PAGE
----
Nazi mistress kept 10 tons of gold hidden in a palace in Poland until her death

“Treasure hunters have located them and are starting excavations.”

– The value of the buried is estimated at about $ 700 million.

A Polish foundation that has been searching for years for the mythical treasures of the Nazis hidden at the end of World War II has announced that 10 tons of Nazi gold have been found. It is believed that it was stolen and hidden by the Reichsführer of the SS Heinrich Himmler for the creation of the Fourth Reich.

Excavations are due to begin this week in the basement of a palace in the village of Minkowski in Poland, which was used as a brothel by the SS during the war, the British Daily Mail reported.

The hopes are that during the excavations

will be found

48 boxes

with gold

worth a total of about 500 million British pounds (about $ 700 million). Other jewels are expected to be found, including many valuable jewelry.

The “treasure hunters” established the location of the “vault” thanks to secret documents and a map of the descendants of SS officers. It is believed to be the famous Breslau gold, which disappeared from the city’s police headquarters at the end of the war. The mystery around him is so great that there are still many legends.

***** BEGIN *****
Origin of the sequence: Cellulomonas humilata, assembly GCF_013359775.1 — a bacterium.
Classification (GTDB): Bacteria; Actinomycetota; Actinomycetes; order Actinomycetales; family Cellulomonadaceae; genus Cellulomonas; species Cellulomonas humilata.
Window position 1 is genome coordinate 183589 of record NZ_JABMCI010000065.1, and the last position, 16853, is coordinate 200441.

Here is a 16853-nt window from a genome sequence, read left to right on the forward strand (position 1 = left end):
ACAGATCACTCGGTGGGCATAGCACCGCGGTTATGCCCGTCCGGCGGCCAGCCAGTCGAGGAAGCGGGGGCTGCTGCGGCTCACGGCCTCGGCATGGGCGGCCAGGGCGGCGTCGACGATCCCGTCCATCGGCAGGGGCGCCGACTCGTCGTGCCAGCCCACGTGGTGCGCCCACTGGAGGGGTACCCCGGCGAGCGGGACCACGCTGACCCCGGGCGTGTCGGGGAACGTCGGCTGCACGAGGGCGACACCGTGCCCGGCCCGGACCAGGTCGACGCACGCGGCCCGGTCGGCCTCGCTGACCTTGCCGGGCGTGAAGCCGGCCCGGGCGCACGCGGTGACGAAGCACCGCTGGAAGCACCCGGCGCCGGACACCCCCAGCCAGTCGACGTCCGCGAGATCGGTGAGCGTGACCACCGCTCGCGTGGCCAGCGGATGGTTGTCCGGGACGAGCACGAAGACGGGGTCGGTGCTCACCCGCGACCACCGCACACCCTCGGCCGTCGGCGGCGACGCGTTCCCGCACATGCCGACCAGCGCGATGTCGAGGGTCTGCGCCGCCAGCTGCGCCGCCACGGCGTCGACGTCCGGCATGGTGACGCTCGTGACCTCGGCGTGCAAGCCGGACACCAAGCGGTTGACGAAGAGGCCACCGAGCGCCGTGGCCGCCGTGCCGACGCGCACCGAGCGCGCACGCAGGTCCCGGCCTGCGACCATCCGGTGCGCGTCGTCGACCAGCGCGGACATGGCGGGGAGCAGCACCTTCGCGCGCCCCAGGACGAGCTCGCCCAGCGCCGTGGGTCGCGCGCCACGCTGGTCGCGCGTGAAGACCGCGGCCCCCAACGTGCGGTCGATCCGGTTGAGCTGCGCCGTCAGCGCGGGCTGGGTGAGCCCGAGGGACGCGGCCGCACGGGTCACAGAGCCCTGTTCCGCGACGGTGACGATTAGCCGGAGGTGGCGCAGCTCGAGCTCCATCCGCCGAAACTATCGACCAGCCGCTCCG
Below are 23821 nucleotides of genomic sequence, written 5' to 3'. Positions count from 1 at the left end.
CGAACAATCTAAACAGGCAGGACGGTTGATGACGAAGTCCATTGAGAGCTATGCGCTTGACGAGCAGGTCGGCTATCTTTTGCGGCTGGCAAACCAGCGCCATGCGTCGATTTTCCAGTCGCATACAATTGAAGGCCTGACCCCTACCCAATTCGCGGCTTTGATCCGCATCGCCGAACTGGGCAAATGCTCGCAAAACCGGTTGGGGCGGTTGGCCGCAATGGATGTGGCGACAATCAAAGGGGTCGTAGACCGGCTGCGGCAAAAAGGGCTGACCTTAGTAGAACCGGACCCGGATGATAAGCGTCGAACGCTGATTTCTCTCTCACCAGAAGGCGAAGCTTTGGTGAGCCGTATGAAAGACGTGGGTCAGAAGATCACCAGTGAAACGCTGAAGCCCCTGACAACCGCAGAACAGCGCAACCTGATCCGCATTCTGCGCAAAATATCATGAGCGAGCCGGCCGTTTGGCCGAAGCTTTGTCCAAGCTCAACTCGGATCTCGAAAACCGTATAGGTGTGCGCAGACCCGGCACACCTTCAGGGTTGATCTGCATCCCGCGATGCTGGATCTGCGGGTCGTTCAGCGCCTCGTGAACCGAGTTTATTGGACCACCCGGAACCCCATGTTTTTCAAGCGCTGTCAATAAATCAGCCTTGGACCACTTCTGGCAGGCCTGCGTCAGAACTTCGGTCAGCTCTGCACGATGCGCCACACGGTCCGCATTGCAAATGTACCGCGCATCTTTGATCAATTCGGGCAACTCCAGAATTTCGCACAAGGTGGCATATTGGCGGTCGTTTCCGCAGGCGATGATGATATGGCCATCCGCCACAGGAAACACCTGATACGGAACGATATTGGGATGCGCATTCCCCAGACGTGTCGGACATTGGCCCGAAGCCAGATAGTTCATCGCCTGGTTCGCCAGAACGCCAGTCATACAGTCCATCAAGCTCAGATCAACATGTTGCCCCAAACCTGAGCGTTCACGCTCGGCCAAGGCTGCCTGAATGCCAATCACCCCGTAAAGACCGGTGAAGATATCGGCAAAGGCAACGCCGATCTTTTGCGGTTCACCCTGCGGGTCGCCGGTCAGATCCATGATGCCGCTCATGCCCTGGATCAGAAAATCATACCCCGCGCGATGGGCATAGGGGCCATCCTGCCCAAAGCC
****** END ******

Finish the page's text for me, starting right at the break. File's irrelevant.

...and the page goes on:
Among the documents found is a letter from a high-ranking SS officer named Von Stein to a girl who worked in a brothel in the palace and later became his permanent mistress. The SS man wrote to Inga: “I entrust you with the other 48 boxes of the Reichsbank and all the family chests. Only you know where they are. ”

In addition, the military diary of another SS officer under the pseudonym Michaelis indicates the location in the region of Lower Silesia and Opole of 11 hiding places with gold, as well as stolen works of art, bank deposits, religious artifacts and other valuables.

In the diary there are notes from March 12, 1945, in which

also

mentions about

the treasure

in the palace in

Minkowski

“48 boxes from the Reichsbank in good condition are very well hidden underground and covered with still living plants. May providence protect us. ” The notes draw attention to the former greenhouses of the palace, but apparently the mystery is not so easy to guess.